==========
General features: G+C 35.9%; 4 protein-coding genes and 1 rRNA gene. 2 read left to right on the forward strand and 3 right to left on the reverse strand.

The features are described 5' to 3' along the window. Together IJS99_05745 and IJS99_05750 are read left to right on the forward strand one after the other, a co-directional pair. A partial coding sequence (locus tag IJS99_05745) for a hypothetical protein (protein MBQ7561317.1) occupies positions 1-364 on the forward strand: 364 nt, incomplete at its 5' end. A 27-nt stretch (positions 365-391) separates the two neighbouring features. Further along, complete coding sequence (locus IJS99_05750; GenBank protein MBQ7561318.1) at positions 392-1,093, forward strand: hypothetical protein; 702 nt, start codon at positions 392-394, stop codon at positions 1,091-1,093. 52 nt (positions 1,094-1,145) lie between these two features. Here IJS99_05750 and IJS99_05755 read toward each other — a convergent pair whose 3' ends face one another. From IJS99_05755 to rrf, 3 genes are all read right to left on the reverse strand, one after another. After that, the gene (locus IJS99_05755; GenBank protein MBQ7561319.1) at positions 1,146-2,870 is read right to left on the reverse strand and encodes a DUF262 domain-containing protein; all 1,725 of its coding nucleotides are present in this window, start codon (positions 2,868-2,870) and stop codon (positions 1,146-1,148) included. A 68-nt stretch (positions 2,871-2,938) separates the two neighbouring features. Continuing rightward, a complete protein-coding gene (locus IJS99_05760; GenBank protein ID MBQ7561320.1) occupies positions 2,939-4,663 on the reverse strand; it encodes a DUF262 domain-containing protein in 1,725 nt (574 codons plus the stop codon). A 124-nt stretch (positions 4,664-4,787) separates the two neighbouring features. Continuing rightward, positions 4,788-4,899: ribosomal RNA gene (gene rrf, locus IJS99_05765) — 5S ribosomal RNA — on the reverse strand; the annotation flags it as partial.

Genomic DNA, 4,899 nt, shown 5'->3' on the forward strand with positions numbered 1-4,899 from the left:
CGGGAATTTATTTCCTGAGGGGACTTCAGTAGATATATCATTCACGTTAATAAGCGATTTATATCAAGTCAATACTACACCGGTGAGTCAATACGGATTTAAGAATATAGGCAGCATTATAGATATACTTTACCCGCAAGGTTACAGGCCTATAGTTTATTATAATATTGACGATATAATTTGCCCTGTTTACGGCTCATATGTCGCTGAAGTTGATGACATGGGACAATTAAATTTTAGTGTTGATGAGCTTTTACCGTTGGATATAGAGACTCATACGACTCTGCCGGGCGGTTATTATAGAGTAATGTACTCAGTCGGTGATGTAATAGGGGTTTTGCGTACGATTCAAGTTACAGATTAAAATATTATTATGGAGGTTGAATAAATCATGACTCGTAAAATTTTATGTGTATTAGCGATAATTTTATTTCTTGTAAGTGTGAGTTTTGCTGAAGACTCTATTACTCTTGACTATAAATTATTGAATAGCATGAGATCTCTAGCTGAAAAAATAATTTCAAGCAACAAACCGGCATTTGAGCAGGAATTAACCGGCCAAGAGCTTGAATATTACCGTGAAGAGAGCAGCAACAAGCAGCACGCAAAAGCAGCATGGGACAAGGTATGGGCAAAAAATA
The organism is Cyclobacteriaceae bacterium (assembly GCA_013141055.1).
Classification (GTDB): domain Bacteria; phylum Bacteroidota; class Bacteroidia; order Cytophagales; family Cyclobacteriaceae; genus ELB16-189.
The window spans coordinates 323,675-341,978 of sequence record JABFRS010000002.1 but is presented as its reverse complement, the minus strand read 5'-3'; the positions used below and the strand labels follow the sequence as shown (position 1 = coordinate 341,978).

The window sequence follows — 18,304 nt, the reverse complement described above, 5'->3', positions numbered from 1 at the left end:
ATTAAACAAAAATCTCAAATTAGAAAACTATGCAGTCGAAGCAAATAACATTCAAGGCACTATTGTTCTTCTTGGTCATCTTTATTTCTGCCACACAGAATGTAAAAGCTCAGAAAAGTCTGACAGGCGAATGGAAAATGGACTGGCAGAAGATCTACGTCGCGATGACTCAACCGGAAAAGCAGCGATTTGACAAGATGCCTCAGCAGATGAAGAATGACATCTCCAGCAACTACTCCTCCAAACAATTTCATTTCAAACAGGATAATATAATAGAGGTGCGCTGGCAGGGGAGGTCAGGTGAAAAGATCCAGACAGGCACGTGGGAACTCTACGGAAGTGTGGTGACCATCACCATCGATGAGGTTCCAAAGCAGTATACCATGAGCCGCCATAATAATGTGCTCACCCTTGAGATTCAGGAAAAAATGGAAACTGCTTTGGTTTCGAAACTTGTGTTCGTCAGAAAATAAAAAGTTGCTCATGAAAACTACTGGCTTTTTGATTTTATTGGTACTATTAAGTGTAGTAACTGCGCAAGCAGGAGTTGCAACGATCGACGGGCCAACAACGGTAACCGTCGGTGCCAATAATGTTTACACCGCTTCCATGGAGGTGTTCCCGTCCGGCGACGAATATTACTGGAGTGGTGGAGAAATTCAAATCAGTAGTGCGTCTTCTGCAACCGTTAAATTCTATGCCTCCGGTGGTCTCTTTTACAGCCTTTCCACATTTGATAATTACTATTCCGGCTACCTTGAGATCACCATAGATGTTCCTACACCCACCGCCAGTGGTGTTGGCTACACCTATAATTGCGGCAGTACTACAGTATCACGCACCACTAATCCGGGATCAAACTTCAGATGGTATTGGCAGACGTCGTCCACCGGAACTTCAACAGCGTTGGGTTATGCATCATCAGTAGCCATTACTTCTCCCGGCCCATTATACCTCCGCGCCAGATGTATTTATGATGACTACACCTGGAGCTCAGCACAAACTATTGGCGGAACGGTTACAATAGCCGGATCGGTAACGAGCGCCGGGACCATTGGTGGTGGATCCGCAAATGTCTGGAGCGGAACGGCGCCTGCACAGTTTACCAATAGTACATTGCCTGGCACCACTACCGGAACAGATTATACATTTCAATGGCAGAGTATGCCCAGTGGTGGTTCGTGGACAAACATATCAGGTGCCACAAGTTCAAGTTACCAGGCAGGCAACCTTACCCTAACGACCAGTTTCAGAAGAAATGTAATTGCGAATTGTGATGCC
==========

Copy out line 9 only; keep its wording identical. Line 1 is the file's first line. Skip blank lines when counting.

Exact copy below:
ATTAAACAAAAATCTCAAATTAGAAAACTATGCAGTCGAAGCAAATAACATTCAAGGCACTATTGTTCTTCTTGGTCATCTTTATTTCTGCCACACAGAATGTAAAAGCTCAGAAAAGTCTGACAGGCGAATGGAAAATGGACTGGCAGAAGATCTACGTCGCGATGACTCAACCGGAAAAGCAGCGATTTGACAAGATGCCTCAGCAGATGAAGAATGACATCTCCAGCAACTACTCCTCCAAACAATTTCATTTCAAACAGGATAATATAATAGAGGTGCGCTGGCAGGGGAGGTCAGGTGAAAAGATCCAGACAGGCACGTGGGAACTCTACGGAAGTGTGGTGACCATCACCATCGATGAGGTTCCAAAGCAGTATACCATGAGCCGCCATAATAATGTGCTCACCCTTGAGATTCAGGAAAAAATGGAAACTGCTTTGGTTTCGAAACTTGTGTTCGTCAGAAAATAAAAAGTTGCTCATGAAAACTACTGGCTTTTTGATTTTATTGGTACTATTAAGTGTAGTAACTGCGCAAGCAGGAGTTGCAACGATCGACGGGCCAACAACGGTAACCGTCGGTGCCAATAATGTTTACACCGCTTCCATGGAGGTGTTCCCGTCCGGCGACGAATATTACTGGAGTGGTGGAGAAATTCAAATCAGTAGTGCGTCTTCTGCAACCGTTAAATTCTATGCCTCCGGTGGTCTCTTTTACAGCCTTTCCACATTTGATAATTACTATTCCGGCTACCTTGAGATCACCATAGATGTTCCTACACCCACCGCCAGTGGTGTTGGCTACACCTATAATTGCGGCAGTACTACAGTATCACGCACCACTAATCCGGGATCAAACTTCAGATGGTATTGGCAGACGTCGTCCACCGGAACTTCAACAGCGTTGGGTTATGCATCATCAGTAGCCATTACTTCTCCCGGCCCATTATACCTCCGCGCCAGATGTATTTATGATGACTACACCTGGAGCTCAGCACAAACTATTGGCGGAACGGTTACAATAGCCGGATCGGTAACGAGCGCCGGGACCATTGGTGGTGGATCCGCAAATGTCTGGAGCGGAACGGCGCCTGCACAGTTTACCAATAGTACATTGCCTGGCACCACTACCGGAACAGATTATACATTTCAATGGCAGAGTATGCCCAGTGGTGGTTCGTGGACAAACATATCAGGTGCCACAAGTTCAAGTTACCAGGCAGGCAACCTTACCCTAACGACCAGTTTCAGAAGAAATGTAATTGCGAATTGTGATGCC